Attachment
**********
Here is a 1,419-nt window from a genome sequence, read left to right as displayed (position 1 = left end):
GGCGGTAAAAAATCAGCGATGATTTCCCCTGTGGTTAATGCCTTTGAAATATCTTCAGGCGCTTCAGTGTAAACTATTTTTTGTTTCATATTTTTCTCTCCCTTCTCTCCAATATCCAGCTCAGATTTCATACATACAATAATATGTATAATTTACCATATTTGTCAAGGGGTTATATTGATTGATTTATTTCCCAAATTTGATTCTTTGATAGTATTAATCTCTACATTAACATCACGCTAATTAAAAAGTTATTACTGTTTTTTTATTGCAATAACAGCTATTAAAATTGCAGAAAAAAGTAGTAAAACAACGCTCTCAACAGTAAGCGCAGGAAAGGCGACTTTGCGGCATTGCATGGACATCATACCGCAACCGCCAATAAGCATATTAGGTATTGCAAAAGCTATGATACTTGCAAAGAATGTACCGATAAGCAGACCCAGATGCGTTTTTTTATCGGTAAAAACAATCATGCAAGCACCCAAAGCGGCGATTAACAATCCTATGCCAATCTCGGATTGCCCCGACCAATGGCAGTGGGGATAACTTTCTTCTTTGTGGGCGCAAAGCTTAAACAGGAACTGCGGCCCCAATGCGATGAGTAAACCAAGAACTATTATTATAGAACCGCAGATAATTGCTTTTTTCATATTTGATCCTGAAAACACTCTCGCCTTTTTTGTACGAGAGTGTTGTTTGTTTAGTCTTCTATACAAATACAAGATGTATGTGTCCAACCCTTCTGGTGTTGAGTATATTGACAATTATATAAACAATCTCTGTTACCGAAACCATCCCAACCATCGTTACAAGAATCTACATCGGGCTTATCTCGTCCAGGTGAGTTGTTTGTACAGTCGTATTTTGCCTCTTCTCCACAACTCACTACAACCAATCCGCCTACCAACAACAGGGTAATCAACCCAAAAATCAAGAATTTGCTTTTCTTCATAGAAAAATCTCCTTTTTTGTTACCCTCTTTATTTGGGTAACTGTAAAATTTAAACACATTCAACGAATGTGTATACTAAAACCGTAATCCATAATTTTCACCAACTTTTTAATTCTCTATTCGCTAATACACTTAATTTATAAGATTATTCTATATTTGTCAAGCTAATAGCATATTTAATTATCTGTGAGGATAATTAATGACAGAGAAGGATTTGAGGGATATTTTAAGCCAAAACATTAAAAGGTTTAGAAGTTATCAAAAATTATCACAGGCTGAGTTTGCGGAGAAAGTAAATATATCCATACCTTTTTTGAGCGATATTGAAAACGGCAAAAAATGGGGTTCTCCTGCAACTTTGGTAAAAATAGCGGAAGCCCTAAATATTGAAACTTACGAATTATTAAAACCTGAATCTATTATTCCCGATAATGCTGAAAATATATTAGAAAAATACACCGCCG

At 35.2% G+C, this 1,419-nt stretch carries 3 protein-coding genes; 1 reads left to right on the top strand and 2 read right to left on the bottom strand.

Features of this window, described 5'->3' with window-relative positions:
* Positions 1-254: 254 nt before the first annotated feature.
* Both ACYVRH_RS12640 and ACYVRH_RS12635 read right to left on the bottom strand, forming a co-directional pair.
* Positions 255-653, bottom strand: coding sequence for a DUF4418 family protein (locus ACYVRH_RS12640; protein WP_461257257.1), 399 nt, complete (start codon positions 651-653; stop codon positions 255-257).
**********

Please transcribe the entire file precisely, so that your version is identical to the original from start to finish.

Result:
Here is a 1,419-nt window from a genome sequence, read left to right as displayed (position 1 = left end):
GGCGGTAAAAAATCAGCGATGATTTCCCCTGTGGTTAATGCCTTTGAAATATCTTCAGGCGCTTCAGTGTAAACTATTTTTTGTTTCATATTTTTCTCTCCCTTCTCTCCAATATCCAGCTCAGATTTCATACATACAATAATATGTATAATTTACCATATTTGTCAAGGGGTTATATTGATTGATTTATTTCCCAAATTTGATTCTTTGATAGTATTAATCTCTACATTAACATCACGCTAATTAAAAAGTTATTACTGTTTTTTTATTGCAATAACAGCTATTAAAATTGCAGAAAAAAGTAGTAAAACAACGCTCTCAACAGTAAGCGCAGGAAAGGCGACTTTGCGGCATTGCATGGACATCATACCGCAACCGCCAATAAGCATATTAGGTATTGCAAAAGCTATGATACTTGCAAAGAATGTACCGATAAGCAGACCCAGATGCGTTTTTTTATCGGTAAAAACAATCATGCAAGCACCCAAAGCGGCGATTAACAATCCTATGCCAATCTCGGATTGCCCCGACCAATGGCAGTGGGGATAACTTTCTTCTTTGTGGGCGCAAAGCTTAAACAGGAACTGCGGCCCCAATGCGATGAGTAAACCAAGAACTATTATTATAGAACCGCAGATAATTGCTTTTTTCATATTTGATCCTGAAAACACTCTCGCCTTTTTTGTACGAGAGTGTTGTTTGTTTAGTCTTCTATACAAATACAAGATGTATGTGTCCAACCCTTCTGGTGTTGAGTATATTGACAATTATATAAACAATCTCTGTTACCGAAACCATCCCAACCATCGTTACAAGAATCTACATCGGGCTTATCTCGTCCAGGTGAGTTGTTTGTACAGTCGTATTTTGCCTCTTCTCCACAACTCACTACAACCAATCCGCCTACCAACAACAGGGTAATCAACCCAAAAATCAAGAATTTGCTTTTCTTCATAGAAAAATCTCCTTTTTTGTTACCCTCTTTATTTGGGTAACTGTAAAATTTAAACACATTCAACGAATGTGTATACTAAAACCGTAATCCATAATTTTCACCAACTTTTTAATTCTCTATTCGCTAATACACTTAATTTATAAGATTATTCTATATTTGTCAAGCTAATAGCATATTTAATTATCTGTGAGGATAATTAATGACAGAGAAGGATTTGAGGGATATTTTAAGCCAAAACATTAAAAGGTTTAGAAGTTATCAAAAATTATCACAGGCTGAGTTTGCGGAGAAAGTAAATATATCCATACCTTTTTTGAGCGATATTGAAAACGGCAAAAAATGGGGTTCTCCTGCAACTTTGGTAAAAATAGCGGAAGCCCTAAATATTGAAACTTACGAATTATTAAAACCTGAATCTATTATTCCCGATAATGCTGAAAATATATTAGAAAAATACACCGCCG

At 35.2% G+C, this 1,419-nt stretch carries 3 protein-coding genes; 1 reads left to right on the top strand and 2 read right to left on the bottom strand.

Features of this window, described 5'->3' with window-relative positions:
* Positions 1-254: 254 nt before the first annotated feature.
* Both ACYVRH_RS12640 and ACYVRH_RS12635 read right to left on the bottom strand, forming a co-directional pair.
* Positions 255-653, bottom strand: coding sequence for a DUF4418 family protein (locus ACYVRH_RS12640; protein WP_461257257.1), 399 nt, complete (start codon positions 651-653; stop codon positions 255-257).